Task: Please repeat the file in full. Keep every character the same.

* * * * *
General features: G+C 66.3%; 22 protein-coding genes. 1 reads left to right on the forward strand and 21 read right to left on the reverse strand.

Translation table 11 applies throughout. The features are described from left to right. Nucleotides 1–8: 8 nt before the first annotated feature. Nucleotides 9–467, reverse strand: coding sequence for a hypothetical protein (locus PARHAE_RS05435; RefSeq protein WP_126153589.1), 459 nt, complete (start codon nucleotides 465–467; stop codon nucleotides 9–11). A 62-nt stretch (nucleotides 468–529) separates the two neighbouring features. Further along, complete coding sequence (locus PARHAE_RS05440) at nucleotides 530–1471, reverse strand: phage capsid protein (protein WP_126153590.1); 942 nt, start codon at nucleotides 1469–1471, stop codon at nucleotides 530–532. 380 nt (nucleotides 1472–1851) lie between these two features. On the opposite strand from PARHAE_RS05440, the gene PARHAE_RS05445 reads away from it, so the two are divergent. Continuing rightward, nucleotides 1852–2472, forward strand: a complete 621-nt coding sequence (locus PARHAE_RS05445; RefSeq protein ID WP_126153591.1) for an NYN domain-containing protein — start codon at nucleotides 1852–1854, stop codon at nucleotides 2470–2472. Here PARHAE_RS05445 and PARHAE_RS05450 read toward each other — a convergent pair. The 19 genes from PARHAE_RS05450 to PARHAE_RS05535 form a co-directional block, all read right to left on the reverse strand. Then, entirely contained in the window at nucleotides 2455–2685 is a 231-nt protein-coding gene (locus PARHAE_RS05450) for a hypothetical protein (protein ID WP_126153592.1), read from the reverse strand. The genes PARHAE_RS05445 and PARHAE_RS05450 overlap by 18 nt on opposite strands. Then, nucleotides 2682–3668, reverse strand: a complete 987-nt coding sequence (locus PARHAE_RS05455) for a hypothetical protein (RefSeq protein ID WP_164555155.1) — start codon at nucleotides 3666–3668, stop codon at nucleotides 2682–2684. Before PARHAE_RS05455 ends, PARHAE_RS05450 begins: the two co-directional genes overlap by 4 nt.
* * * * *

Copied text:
General features: G+C 66.3%; 22 protein-coding genes. 1 reads left to right on the forward strand and 21 read right to left on the reverse strand.

Translation table 11 applies throughout. The features are described from left to right. Nucleotides 1–8: 8 nt before the first annotated feature. Nucleotides 9–467, reverse strand: coding sequence for a hypothetical protein (locus PARHAE_RS05435; RefSeq protein WP_126153589.1), 459 nt, complete (start codon nucleotides 465–467; stop codon nucleotides 9–11). A 62-nt stretch (nucleotides 468–529) separates the two neighbouring features. Further along, complete coding sequence (locus PARHAE_RS05440) at nucleotides 530–1471, reverse strand: phage capsid protein (protein WP_126153590.1); 942 nt, start codon at nucleotides 1469–1471, stop codon at nucleotides 530–532. 380 nt (nucleotides 1472–1851) lie between these two features. On the opposite strand from PARHAE_RS05440, the gene PARHAE_RS05445 reads away from it, so the two are divergent. Continuing rightward, nucleotides 1852–2472, forward strand: a complete 621-nt coding sequence (locus PARHAE_RS05445; RefSeq protein ID WP_126153591.1) for an NYN domain-containing protein — start codon at nucleotides 1852–1854, stop codon at nucleotides 2470–2472. Here PARHAE_RS05445 and PARHAE_RS05450 read toward each other — a convergent pair. The 19 genes from PARHAE_RS05450 to PARHAE_RS05535 form a co-directional block, all read right to left on the reverse strand. Then, entirely contained in the window at nucleotides 2455–2685 is a 231-nt protein-coding gene (locus PARHAE_RS05450) for a hypothetical protein (protein ID WP_126153592.1), read from the reverse strand. The genes PARHAE_RS05445 and PARHAE_RS05450 overlap by 18 nt on opposite strands. Then, nucleotides 2682–3668, reverse strand: a complete 987-nt coding sequence (locus PARHAE_RS05455) for a hypothetical protein (RefSeq protein ID WP_164555155.1) — start codon at nucleotides 3666–3668, stop codon at nucleotides 2682–2684. Before PARHAE_RS05455 ends, PARHAE_RS05450 begins: the two co-directional genes overlap by 4 nt.